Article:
Neuropsychiatric events such as seizure and delirium have been reported during the administration of oseltamivir in influenza patients, predominantly in children and adolescents. It is unknown whether these effects are drug related. Influenza patients throughout the treatment period should be closely monitored for any abnormal symptoms.
Pregnancy and lactation:
There is insufficient data on pregnant women treated with oseltamivir, therefore it should only be used during pregnancy when the expected benefits justify the risk to the fetus. Oseltamivir and the active metabolite pass into the milk of rats. It is not known whether they also pass into human breast milk, therefore it should be used when the benefits to the nursing mother justify the risks to the breastfed child.
Cimetidine does not alter the plasma concentrations of oseltamivir or its active metabolite. Concomitant use of oseltamivir with probenecid may increase the exposure of oseltamivir carboxylate, as a consequence of a decrease in its active tubular secretion in the kidney; however, given the wide margin of safety of the active metabolite, no dose adjustment is necessary when oseltamivir phosphate is administered simultaneously. Co-administration of amoxicillin does not change the plasma concentrations of either drug, indicating that they do not compete. The administration of oseltamivir together with paracetamol does not alter the plasma concentrations of any. Oseltamivir can be used concomitantly with the vaccine containing the inactivated influenza virus.
Similarly, it can be administered with ACE inhibitors, thiazide diuretics, antibiotics, H2 receptor antagonists, beta-blockers, sympathomimetics, opioids, corticosteroids, inhaled bronchodilators, and pain relievers. No changes in the type or frequency of adverse effects are observed as a result of co-administration with oseltamivir.[/vc_column][vc_column width=»1/2″ style=»background-color:#f4f4f4; height:100%; padding-left:10px; padding-right:10px;»]
Each capsule contains:
Oseltamivir Phosphate 98.527 mg
(Equivalent to 75 mg of Oseltamivir)
C.S. excipients 1 capsule
Posology and administration
Ribax can be taken with or without food; however, in some patients it can improve their tolerability if taken with food. Influenza treatment: Treatment should be started within two days of the onset of flu symptoms. Adults and adolescents ≥ 13 years: the recommended oral dose is 75 mg twice a day, for 5 days. Influenza prevention: adults and adolescents ≥ 13 years: the recommended dose of Ribax for the prevention of influenza after contact with an infected person is 75mg once a day for 10 days. Treatment should be started within two days of contact. The recommended dose for prevention during a community influenza outbreak is 75mg once a day. Safety and efficacy are proven for up to six weeks. Protection is maintained for as long as administration lasts.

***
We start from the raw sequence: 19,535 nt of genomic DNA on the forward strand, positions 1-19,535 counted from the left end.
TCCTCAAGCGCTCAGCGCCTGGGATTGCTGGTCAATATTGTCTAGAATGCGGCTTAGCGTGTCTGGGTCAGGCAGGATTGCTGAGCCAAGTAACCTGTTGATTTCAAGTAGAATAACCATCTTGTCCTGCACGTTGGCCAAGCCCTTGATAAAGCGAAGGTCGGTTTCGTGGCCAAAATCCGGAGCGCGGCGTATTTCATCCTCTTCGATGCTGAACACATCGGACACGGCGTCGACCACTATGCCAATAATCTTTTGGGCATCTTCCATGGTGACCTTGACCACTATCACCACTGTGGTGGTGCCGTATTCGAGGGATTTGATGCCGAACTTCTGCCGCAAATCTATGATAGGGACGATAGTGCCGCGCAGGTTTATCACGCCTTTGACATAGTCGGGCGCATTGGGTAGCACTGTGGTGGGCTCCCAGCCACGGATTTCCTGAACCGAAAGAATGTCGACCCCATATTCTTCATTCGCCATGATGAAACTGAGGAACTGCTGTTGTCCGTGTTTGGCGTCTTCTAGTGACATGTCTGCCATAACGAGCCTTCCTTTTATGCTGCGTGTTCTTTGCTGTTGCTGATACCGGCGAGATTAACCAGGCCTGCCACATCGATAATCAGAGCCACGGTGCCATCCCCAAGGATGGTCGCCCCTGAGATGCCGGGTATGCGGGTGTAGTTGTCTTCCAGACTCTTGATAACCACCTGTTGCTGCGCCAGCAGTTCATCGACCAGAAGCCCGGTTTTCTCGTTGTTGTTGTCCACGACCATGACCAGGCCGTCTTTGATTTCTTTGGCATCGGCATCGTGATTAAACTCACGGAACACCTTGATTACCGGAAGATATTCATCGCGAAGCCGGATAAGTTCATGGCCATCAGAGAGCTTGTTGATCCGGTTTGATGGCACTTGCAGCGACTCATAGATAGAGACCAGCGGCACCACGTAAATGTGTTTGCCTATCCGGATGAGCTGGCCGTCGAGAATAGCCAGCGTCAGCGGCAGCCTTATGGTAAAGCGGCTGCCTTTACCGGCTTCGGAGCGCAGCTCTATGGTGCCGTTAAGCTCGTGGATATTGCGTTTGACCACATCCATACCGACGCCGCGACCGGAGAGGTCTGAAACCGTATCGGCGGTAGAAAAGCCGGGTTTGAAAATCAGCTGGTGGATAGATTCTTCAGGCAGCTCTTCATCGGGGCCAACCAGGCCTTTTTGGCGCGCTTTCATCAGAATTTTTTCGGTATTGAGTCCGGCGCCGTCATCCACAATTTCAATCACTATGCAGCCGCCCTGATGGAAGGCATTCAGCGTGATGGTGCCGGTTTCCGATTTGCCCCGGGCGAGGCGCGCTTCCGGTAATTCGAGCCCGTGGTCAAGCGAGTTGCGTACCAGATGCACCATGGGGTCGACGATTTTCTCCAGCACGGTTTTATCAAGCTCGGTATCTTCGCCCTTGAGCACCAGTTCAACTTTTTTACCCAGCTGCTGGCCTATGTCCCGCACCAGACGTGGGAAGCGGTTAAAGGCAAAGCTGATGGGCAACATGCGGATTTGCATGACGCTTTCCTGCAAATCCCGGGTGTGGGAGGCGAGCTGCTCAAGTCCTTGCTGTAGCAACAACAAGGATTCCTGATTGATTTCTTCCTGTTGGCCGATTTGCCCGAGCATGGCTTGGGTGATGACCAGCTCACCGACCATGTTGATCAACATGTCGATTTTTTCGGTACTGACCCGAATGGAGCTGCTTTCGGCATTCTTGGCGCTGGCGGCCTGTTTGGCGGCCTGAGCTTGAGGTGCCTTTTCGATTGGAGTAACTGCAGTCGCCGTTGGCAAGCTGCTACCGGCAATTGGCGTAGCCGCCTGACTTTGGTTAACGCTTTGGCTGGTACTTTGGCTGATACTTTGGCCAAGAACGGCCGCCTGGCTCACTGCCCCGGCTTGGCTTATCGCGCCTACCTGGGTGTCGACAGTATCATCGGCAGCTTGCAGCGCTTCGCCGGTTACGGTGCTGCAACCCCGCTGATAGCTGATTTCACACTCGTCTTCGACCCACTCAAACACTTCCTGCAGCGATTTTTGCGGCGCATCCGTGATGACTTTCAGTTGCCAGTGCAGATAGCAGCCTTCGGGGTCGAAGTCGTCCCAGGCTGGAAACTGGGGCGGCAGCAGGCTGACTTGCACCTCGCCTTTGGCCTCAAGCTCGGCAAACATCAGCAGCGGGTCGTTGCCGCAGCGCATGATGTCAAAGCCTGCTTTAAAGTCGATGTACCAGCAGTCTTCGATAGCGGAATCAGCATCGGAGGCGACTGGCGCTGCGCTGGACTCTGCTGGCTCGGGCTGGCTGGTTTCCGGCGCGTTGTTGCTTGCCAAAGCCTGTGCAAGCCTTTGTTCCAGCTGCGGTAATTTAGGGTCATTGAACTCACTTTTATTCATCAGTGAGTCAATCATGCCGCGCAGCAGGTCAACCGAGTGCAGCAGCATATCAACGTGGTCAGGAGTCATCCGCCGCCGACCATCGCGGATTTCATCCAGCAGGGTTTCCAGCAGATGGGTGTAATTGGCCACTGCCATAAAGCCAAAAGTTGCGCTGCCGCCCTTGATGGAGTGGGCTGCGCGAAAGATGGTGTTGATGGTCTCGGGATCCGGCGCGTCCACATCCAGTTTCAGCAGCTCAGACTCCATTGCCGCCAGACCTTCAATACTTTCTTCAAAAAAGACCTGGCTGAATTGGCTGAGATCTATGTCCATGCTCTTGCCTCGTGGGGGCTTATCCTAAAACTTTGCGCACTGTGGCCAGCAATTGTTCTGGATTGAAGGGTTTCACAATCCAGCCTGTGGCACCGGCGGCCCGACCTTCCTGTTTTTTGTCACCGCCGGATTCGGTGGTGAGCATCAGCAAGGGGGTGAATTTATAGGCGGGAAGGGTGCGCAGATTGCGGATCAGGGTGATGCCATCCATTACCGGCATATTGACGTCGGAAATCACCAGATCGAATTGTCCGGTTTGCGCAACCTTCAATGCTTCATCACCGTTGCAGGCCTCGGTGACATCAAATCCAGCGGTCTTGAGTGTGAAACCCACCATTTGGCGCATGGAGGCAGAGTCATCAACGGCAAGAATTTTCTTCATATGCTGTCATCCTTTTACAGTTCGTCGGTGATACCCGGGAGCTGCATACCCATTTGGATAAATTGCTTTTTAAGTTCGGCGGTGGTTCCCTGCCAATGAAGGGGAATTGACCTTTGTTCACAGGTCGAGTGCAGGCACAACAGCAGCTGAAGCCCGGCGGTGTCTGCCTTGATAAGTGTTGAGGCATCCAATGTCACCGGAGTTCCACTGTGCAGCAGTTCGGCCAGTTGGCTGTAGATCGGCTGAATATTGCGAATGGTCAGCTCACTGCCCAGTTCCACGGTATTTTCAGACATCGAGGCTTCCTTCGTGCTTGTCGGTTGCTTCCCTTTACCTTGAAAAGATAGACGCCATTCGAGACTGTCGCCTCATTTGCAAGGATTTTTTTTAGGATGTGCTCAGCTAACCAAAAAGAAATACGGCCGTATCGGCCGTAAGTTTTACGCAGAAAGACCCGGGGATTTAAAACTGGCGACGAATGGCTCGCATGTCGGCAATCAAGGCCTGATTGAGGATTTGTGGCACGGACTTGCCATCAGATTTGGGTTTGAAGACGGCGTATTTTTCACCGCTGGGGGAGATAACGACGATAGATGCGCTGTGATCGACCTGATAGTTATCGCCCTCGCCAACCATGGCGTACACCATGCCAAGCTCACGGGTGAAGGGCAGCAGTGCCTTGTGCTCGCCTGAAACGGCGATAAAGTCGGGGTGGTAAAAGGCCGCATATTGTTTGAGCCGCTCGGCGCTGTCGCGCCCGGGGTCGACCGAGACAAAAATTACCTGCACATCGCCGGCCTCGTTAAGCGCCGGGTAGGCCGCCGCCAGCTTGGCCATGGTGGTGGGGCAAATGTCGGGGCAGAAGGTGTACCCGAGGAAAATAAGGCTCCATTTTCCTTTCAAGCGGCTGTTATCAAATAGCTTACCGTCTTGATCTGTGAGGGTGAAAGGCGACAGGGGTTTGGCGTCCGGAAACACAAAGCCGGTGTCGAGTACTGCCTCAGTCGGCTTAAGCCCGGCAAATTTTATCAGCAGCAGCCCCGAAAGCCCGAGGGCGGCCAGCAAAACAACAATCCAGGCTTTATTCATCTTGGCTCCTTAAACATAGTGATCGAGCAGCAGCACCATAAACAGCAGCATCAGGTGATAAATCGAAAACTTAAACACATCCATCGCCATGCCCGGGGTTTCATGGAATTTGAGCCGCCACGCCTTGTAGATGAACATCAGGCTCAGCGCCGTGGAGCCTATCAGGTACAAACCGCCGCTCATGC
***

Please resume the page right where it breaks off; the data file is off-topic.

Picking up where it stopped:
Special dosage schedules: patients with renal impairment: influenza treatment: no dose adjustment is necessary in patients with creatinine clearance greater than 30 ml / min. In patients whose creatinine clearance is 10-30 ml / min, it is recommended to reduce the dose to Ribax 75 mg once daily for 5 days. Prevention of influenza: In patients with a creatinine clearance between 10 and 30 ml / min who are receiving Ribax, it is recommended to reduce the dose to a 75 mg capsule every third day or alternatively 30 mg once a day.
Patients with hepatic impairment: neither treatment nor prevention of influenza with Ribax requires dosage adjustment in patients with mild or moderate hepatic impairment. The safety and pharmacokinetics in patients with severe liver damage have not been studied. Elderly: neither treatment nor prevention of influenza with Ribax requires dosage adjustment in elderly patients. Children: Safety and efficacy in children younger than 1 year of age have not been determined.
Box containing a blister with 10 capsules.
Store below 30 °C. Protected from humidity.[/vc_column][/vc_row]